Basal metabolic rate or otherwise basal metabolism is the energy required at rest for vital body functions, like food digestion, body temperature, production of hormones etc.
The total daily energy expenditure is the sum of the energy of basal metabolism, food thermogenesis and energy spent for physical activity. The basal metabolism is the bulk of body’s energy requirements, covering approximately the 70% of the total. It is influenced by a number of factors such as age, gender, hormonal status, muscle and fat mass. Some of the aforementioned factors are modifiable, such as percentage of body fat, muscle mass and dietary factors as diet.
Increase your muscle mass
In order body to sufficiently maintain muscle mass or even build up more muscle tissue, requires a large amount of energy daily. Many studies have revealed that the increase of muscle mass significantly alter basic metabolism. However, since not all of us love exercise, recent researches highlight a new type of physical activity that does not involve exercise. It seems that people who do not play sports but are constantly on the move, have higher metabolic rate and daily energy expenditure, compared to those who are indolent and choose a sedentary lifestyle. Therefore, integrate action in your life, even if you don’t love exercise.
Avoid express hypocaloric diets
Strict low caloric diet patterns even if facilitate fast and immediate weight loss, appear to significantly reduce basal metabolic rate. Human body has survival as a first priority. Extreme diets stress body and cut down basic metabolic rate. In order body to compensate the lack of energy, develop a “resistance” to any weight loss attempt by reducing its daily energy requirements. A similar effect in body metabolism has the so called “yoyo” phenomenon, which is the repeatedly weight loss and weight regain, in a relatively short time. If you want to keep up your basal metabolism, obtain normal body fat and if loss of weight in needed, choose a slow and steady manner, avoiding fast and extreme diet patterns.
Does color of fat matter?
Fat tissue is related with unfavorable effects. Recently the role of another fat tissue has emerged, which seems to participate in basal metabolism. Brown adipose tissue is the main fat mass of newborn children, which gradually is replaced by white adipose fat cells. Many studies have shown that brown fat has a very high thermogenic capacity by increasing the energy expenditure of body. The reason is that brown adipocytes contain much more mitochondria than white adipocytes. A Finland study has shown that the activity of brown adipocytes increase at low temperatures, because is required greater activity in order to maintain the right body temperature. So if you are not afraid of cold, go and have outdoor activities during winter.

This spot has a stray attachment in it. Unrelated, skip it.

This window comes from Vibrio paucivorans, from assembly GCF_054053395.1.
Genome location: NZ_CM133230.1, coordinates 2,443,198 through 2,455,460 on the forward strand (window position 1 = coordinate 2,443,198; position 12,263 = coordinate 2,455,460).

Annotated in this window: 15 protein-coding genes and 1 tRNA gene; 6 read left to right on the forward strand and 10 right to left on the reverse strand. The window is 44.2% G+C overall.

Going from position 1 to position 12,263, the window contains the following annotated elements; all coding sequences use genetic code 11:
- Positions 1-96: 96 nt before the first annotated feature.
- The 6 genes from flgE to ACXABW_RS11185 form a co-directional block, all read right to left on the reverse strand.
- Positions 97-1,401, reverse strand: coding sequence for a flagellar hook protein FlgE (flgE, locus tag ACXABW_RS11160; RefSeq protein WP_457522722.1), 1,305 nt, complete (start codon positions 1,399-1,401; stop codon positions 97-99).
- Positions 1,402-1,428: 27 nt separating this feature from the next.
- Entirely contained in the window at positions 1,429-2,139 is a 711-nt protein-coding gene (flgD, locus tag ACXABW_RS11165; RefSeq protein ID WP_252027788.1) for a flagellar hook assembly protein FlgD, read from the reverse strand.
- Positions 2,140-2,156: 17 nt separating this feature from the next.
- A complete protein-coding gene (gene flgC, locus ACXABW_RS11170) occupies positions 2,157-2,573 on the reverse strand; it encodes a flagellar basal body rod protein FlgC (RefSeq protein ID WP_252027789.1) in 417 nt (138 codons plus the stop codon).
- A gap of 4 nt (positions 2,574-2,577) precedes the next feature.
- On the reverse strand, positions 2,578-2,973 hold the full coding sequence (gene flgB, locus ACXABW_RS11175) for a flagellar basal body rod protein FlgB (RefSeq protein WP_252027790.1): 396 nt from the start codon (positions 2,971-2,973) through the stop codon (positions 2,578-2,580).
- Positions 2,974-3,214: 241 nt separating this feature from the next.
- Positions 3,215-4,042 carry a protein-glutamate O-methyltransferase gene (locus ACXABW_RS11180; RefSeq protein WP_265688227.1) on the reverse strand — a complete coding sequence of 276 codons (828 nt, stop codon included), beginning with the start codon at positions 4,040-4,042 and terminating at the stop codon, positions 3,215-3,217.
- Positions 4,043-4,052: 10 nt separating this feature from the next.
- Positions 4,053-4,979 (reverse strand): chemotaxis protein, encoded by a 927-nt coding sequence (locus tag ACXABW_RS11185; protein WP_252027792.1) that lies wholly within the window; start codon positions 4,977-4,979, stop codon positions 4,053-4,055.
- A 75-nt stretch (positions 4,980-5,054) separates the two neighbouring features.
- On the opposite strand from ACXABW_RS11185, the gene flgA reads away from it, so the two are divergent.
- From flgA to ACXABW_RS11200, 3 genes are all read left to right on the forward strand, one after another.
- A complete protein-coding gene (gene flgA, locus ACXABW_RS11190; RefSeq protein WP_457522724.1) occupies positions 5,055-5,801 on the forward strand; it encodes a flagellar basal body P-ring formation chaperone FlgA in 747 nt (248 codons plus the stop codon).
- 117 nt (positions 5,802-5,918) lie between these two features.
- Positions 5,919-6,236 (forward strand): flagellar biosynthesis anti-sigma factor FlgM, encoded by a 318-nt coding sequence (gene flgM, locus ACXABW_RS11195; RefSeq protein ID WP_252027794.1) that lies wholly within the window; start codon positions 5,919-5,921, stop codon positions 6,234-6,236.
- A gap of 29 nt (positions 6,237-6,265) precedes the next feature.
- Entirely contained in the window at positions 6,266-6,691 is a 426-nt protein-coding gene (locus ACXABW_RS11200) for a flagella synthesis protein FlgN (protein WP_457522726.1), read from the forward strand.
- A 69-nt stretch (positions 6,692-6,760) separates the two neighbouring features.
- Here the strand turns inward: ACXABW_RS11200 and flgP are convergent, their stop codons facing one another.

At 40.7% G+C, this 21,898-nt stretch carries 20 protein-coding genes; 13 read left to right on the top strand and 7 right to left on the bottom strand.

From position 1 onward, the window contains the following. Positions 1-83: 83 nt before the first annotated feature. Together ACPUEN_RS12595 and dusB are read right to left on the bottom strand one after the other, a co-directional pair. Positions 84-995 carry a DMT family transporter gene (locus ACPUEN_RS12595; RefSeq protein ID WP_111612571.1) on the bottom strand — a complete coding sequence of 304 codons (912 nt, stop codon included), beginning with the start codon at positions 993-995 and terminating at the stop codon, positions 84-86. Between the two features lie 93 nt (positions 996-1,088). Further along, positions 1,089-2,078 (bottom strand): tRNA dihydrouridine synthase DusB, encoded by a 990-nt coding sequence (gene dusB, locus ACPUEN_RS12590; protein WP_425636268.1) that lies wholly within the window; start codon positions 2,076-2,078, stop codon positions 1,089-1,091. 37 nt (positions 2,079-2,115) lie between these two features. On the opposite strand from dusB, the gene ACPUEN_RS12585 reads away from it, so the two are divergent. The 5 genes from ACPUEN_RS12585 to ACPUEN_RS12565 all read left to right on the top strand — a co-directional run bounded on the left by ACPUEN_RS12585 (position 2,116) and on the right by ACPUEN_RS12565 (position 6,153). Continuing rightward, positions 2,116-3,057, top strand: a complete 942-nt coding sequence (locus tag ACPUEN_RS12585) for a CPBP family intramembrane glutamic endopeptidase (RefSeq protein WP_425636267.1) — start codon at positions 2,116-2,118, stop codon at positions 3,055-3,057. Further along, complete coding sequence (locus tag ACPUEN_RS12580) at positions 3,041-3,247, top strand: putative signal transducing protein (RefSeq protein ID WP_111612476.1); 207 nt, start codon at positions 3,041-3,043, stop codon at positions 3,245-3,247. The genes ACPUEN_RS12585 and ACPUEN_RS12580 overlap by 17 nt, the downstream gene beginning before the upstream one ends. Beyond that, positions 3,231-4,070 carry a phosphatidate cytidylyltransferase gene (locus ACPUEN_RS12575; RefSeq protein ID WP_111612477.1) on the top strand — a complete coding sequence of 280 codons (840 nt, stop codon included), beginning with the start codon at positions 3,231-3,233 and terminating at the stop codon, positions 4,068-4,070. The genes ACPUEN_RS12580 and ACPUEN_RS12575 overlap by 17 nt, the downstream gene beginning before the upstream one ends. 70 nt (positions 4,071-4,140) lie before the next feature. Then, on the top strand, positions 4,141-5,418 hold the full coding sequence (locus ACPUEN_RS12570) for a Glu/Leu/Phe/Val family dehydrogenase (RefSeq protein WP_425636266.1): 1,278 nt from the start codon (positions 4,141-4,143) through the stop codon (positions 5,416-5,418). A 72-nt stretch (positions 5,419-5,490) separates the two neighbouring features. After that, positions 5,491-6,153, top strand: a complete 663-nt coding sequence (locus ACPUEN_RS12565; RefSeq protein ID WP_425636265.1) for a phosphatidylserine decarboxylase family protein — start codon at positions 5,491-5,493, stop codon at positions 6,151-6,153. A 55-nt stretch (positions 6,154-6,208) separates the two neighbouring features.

Frequent, small and high protein meals
The frequency of meals does matter. Having several small meals during a day (at least 5), seems to positively affect basal metabolic rhythm, as it constantly keep working. Of great importance is breakfast meal, as it seems to be part of the “awakening” of body’s functions and metabolism, after an overnight fasting. People who regularly have breakfast seem to have up to 10% higher basal metabolic rate than those who do not consume breakfast at all. In addition to meal frequency, food composition also seems to affect basal metabolism, through thermogenesis. Among macronutrients, protein requires more energy in order to be digested, transferred and absorbed, compared to other macronutrients. So, start your day with a good breakfast, which contains lean protein products!
Drink plenty of water
Dehydration has been found to negatively affect basal metabolism, by slowing it down significantly. Water is the most important element of body (75%), highlighting the importance of adequate hydration in order to maintain body’s proper function. The minimum daily fluid intake is about 2-3 liters, depending on body mass and daily activities. The fluid intake includes also fluids other than water, such as fruit juices, tea etc.
Time for a good and restful sleep
During sleep, basal metabolism is considered to be reduced by 15%. Our body has a biological clock (circadian rhythm), which coordinates the production and action of hormones as well as several biochemical processes. Many studies have shown that reduced and increased sleep duration adversely affect basal metabolism (U curve). The average adult needs of sleep are 7-8 hours per day.
The role of diet
Many studies have been done in nutrients and how they affect basal metabolism. Certain nutrients, as caffeine, capsaicinoids and catechin, are believed to affect energy expenditure through fat oxidation and thermogenesis. Most of these nutrients have been shown to temporarily raise basal metabolic rate after pro-longed consumption. In specific, studies have shown that capsaicinoids and catechins, which are found in spicy foods such as chili peppers and tea respectively, increase thermogenesis effect of food. There is also evidence which support that catechins alter fat oxidation. Similarly, caffeine consumption increases 3-4% the daily energy expenditure and food thermogenesis.
In conclusion, although health and basic metabolic functions are largely determined by genetic background, there are parameters that we change. So wake up your basal metabolism, by simply adopting a healthy lifestyle!